Heat and hot water, too
Hot-water boilers can burn a variety of fuels, including #2 fuel oil, natural gas, propane, and biomass such as wood or compressed wood pellets. But they aren’t popular in the United States: hot-water heating systems accounted for about 2% of all heating systems installed in new houses in 2007, according to the U.S. Census Bureau.
Unlike hot-air furnaces, boilers can’t be used for air conditioning or humidification, and boilers are typically more expensive. But hot-water distribution systems are clean and usually quiet, and boilers can pull double duty as a source of both space heat and domestic hot water. Hydronic distribution systems are usually more efficient than forced-air duct systems, many of which are plagued by leaks. Sophisticated controls like outdoor resets can help to minimize boiler fuel use.
Government efficiency minimums. Federal regs require that boilers burning fossil fuels have a minimum annual fuel utilization efficiency (AFUE) of 80%. That means 80% of the fuel consumed must go directly to heat and no more than 20% is wasted.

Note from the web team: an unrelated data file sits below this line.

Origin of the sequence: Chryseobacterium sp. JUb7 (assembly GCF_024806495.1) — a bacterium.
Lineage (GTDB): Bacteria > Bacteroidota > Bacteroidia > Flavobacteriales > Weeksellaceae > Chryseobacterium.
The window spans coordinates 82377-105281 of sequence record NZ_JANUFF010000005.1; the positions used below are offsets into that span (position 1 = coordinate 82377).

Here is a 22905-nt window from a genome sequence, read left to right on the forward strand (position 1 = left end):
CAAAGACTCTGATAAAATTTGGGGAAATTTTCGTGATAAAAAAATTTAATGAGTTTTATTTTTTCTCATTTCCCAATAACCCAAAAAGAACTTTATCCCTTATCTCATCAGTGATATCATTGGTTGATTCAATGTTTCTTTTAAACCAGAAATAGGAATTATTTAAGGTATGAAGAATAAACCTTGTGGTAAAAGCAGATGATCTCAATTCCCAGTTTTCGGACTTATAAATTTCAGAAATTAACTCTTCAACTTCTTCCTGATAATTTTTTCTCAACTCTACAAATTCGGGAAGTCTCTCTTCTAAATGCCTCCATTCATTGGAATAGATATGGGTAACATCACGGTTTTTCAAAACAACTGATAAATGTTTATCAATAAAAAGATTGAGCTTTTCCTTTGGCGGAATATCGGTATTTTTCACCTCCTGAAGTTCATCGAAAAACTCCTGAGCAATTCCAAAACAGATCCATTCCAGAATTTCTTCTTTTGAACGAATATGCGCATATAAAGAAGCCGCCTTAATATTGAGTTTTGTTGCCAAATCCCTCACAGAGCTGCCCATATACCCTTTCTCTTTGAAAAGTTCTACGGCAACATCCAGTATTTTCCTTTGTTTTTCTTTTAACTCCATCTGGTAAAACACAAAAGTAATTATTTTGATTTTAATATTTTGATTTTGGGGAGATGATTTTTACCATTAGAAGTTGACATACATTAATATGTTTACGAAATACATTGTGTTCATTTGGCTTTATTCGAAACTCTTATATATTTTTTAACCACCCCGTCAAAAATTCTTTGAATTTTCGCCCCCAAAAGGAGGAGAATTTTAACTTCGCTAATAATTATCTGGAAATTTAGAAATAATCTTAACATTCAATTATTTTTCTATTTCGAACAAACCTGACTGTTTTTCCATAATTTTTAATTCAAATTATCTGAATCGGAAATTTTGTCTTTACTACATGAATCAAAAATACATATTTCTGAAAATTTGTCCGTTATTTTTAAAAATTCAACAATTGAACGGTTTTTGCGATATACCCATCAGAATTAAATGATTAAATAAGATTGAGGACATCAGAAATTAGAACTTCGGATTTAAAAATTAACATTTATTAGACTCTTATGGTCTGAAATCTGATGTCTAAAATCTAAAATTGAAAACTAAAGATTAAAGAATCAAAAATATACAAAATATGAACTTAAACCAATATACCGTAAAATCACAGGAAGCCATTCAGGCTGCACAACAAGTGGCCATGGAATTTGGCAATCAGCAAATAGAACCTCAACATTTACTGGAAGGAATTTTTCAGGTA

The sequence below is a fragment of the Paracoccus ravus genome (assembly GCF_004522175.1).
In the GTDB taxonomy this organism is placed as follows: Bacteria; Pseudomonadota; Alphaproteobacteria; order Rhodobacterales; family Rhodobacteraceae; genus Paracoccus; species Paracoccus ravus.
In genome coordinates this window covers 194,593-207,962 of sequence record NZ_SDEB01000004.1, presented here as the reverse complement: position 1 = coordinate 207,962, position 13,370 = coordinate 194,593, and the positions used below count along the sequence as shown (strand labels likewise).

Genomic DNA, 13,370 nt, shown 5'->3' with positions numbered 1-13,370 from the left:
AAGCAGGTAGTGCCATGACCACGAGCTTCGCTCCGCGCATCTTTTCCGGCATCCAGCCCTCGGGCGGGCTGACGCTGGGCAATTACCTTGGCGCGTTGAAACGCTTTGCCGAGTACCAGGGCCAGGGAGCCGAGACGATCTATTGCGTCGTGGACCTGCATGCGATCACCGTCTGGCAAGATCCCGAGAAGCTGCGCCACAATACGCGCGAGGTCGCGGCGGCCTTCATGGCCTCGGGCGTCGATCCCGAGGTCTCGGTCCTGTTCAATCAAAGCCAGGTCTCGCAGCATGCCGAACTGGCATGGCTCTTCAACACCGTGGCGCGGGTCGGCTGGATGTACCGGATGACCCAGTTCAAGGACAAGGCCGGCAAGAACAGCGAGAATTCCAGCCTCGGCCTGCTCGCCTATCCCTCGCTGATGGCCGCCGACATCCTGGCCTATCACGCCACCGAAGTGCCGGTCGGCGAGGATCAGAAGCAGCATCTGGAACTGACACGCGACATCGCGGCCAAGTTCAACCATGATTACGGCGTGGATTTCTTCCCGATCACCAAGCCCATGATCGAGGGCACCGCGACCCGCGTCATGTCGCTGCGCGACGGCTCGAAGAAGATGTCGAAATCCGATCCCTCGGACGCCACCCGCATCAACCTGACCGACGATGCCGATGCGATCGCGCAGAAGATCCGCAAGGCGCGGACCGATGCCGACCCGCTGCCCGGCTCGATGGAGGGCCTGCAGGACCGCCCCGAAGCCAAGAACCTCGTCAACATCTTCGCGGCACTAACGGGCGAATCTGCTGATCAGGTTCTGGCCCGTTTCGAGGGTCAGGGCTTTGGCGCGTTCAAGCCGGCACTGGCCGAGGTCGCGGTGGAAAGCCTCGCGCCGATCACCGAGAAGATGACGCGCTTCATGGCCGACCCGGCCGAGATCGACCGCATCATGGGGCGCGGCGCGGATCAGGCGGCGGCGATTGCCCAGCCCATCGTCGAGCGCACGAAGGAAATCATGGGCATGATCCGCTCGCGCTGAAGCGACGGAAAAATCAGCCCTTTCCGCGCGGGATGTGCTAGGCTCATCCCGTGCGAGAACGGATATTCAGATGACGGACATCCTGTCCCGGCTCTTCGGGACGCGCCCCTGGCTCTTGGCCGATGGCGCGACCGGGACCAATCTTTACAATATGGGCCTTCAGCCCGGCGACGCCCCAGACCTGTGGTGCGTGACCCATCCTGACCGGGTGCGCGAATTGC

But boilers with much higher efficiencies are on the market, including condensing boilers fired by natural gas with efficiencies of more than 95%. In cold climates, high-efficiency boilers offer significant fuel savings that should justify their higher initial cost.
Newer gas boilers are highly efficient
The best are direct-vent modulating-condensing boilers, which increase efficiency by extracting additional heat from the condensation of flue gases. Rather than relying on a simple on-off switch for the burner, these boilers modulate the gas flame depending on demand, another fuel-conserving feature. Sealed combustion direct-vent units draw combustion air from the outside the house, cutting the risk of back-drafting, and they can be vented through plastic pipe, eliminating the need for an expensive masonry chimney. Many are small enough to be hung on a wall.…
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